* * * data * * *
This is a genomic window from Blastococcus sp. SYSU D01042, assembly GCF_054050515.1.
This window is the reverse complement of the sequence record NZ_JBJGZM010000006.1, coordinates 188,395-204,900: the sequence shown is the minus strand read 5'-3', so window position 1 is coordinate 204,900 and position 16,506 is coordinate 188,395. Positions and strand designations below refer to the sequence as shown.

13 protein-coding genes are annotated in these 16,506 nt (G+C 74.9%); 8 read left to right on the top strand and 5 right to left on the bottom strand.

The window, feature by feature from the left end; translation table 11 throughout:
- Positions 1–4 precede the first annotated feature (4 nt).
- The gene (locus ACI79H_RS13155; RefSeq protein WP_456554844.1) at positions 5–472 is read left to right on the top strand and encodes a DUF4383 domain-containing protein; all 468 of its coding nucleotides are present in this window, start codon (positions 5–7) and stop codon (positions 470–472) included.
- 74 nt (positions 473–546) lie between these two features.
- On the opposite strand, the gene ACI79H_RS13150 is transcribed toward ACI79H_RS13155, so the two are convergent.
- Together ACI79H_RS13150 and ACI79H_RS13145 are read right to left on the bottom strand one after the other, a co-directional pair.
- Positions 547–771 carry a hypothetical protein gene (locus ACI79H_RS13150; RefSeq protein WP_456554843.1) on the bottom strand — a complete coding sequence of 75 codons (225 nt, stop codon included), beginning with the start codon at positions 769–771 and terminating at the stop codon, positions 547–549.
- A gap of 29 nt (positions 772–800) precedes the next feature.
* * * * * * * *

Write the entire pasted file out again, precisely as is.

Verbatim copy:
This is a genomic window from Blastococcus sp. SYSU D01042, assembly GCF_054050515.1.
This window is the reverse complement of the sequence record NZ_JBJGZM010000006.1, coordinates 188,395-204,900: the sequence shown is the minus strand read 5'-3', so window position 1 is coordinate 204,900 and position 16,506 is coordinate 188,395. Positions and strand designations below refer to the sequence as shown.

13 protein-coding genes are annotated in these 16,506 nt (G+C 74.9%); 8 read left to right on the top strand and 5 right to left on the bottom strand.

The window, feature by feature from the left end; translation table 11 throughout:
- Positions 1–4 precede the first annotated feature (4 nt).
- The gene (locus ACI79H_RS13155; RefSeq protein WP_456554844.1) at positions 5–472 is read left to right on the top strand and encodes a DUF4383 domain-containing protein; all 468 of its coding nucleotides are present in this window, start codon (positions 5–7) and stop codon (positions 470–472) included.
- 74 nt (positions 473–546) lie between these two features.
- On the opposite strand, the gene ACI79H_RS13150 is transcribed toward ACI79H_RS13155, so the two are convergent.
- Together ACI79H_RS13150 and ACI79H_RS13145 are read right to left on the bottom strand one after the other, a co-directional pair.
- Positions 547–771 carry a hypothetical protein gene (locus ACI79H_RS13150; RefSeq protein WP_456554843.1) on the bottom strand — a complete coding sequence of 75 codons (225 nt, stop codon included), beginning with the start codon at positions 769–771 and terminating at the stop codon, positions 547–549.
- A gap of 29 nt (positions 772–800) precedes the next feature.